Clouds and Clocks,
three years later.

By Beppe Colli
Dec. 29, 2005

Although it might appear to be somewhat hard to believe, the plain truth is that on November 26, 2005 Clouds and Clocks turned three years old. (Wow!) And yes, three years is a period of time that's long enough for one to want to have a look at a simple (but in the end, maybe not so simple) question: Did I reach my intended goals? (And, by the way: What were these goals, anyway?)

Strange as it may sound, my main intention in starting Clouds and Clocks (and yes, more than a few people have inquired about the name - but let's save this topic for another time, okay?) was to provide a meeting ground between musicians/critics/writers (on one hand) and listeners/readers (on the other). Agreed, that's not terribly original. But one thing I made immediately clear: "No Ads". As in: Here at Clouds And Clocks it's really easy to see who dictates the agenda - and without a doubt, it's us. Of course, I can be as biased - and have as many massive blind spots - as the next guy. But that's exactly what they are - and nothing more. And so, since at Clouds and Clocks we have a level playing field, everybody gets a fair chance.

The only real bias I'm aware of - and by this, I mean that it's editorially deliberate - is the fact that I have decided to report for the most part on what's happening right now. Yes, we also run reviews of re-released CDs, or of vintage material that's now coming out on DVD-V. And yes, our interviews always try to give readers "the full picture". But it has always been my intention to try to give an helping hand right now, during these fantastic times. I've always tried, though, to stress the importance of certain listening values that nowadays can be said to fall into the "endangered species" category.

Am I satisfied with the feedback I get? And: Do I get any feedback, by the way? Well, the answer is "Yes" on both counts. But it's a qualified yes, as I'm about to explain.

Of course, one would always like to get a bit more feedback, a few more e-mail messages, maybe a more profound type of feedback and so on - you get the idea. But really, all in all I can't complain. At first, I found some facts to be quite surprising - for instance (provided these things are to be considered as being reliable and trustworthy), for two years in a row the number of "hits" from the USA accounted for about 70% of the total, while response from Italy was decidedly quite muted. Judging from my (limited) personal experience, people from USA have shown to possess a quite distinctive attitude when it comes to the Web. When musician are taken into consideration, this is also true of the market, I'd say. More than once I've had the impression that, as a general rule, people in Europe (here I'm only referring to musicians) are so disillusioned about the whole thing that they don't even bother trying anymore. At times I've had the feeling that some people consider waiting for some kind of public money (funds, commissions, and the like) as the most productive use of their time at their disposal (but here I might be very wrong, of course). On a few occasions, musicians from USA have also surprised me by sending comments about various stuff that had been featured here, not at all linked to their career. To close this chapter, I'll only add that, in general, people from the USA appear to be more inclined than their European counterparts to do a "search" about, say, a recently released CD; having read the review, some of them actually bother to write (a couple of irate letters I received were especially funny).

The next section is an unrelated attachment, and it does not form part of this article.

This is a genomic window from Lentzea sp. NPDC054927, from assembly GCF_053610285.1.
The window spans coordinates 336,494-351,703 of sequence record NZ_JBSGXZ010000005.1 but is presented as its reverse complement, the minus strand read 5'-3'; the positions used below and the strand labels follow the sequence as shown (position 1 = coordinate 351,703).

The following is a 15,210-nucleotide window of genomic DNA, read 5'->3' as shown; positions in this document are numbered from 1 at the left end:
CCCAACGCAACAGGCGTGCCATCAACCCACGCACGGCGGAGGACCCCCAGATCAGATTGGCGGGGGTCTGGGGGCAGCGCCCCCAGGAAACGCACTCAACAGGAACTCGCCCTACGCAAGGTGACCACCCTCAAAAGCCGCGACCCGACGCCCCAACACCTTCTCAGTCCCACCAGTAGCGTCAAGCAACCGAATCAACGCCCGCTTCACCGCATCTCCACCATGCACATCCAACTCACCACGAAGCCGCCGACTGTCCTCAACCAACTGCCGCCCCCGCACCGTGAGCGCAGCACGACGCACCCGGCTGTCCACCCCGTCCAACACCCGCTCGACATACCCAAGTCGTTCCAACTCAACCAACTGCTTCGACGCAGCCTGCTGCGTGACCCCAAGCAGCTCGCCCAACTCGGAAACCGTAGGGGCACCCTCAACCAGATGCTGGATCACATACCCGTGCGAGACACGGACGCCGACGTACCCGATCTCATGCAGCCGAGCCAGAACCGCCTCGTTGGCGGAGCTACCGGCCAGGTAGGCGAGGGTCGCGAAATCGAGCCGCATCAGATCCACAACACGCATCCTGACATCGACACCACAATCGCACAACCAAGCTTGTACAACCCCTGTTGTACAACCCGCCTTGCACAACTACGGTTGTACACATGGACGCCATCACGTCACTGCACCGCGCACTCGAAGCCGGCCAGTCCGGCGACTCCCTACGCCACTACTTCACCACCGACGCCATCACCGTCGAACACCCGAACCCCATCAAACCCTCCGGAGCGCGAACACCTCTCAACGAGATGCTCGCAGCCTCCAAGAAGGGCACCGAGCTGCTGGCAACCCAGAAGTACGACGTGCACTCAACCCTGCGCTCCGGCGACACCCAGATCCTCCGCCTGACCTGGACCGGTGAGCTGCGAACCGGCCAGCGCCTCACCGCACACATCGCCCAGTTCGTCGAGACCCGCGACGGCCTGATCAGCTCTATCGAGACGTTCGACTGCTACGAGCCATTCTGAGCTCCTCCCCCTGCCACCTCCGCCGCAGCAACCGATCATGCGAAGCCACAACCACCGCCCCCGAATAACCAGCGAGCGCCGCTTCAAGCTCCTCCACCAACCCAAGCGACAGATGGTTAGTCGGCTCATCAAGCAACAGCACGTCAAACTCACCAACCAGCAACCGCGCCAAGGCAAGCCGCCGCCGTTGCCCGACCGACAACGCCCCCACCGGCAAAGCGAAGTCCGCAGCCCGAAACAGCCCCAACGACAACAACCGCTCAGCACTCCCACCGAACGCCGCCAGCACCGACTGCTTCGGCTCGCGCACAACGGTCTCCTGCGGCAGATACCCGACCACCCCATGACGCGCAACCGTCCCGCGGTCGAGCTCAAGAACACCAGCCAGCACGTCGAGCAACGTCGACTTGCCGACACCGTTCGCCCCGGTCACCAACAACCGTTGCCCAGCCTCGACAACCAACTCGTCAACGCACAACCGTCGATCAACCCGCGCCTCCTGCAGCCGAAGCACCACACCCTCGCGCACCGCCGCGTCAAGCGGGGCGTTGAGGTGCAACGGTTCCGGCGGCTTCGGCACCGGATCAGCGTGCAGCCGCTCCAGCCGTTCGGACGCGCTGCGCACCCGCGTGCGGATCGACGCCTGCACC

Have I noticed any new trends since the days Clouds and Clocks first opened its doors? Not really. But the prevailing trends of three years ago appear to have gathered even more steam - which is hardly surprising, since they appear to be global, long-term trends: a fact which doesn't make for any happy reading.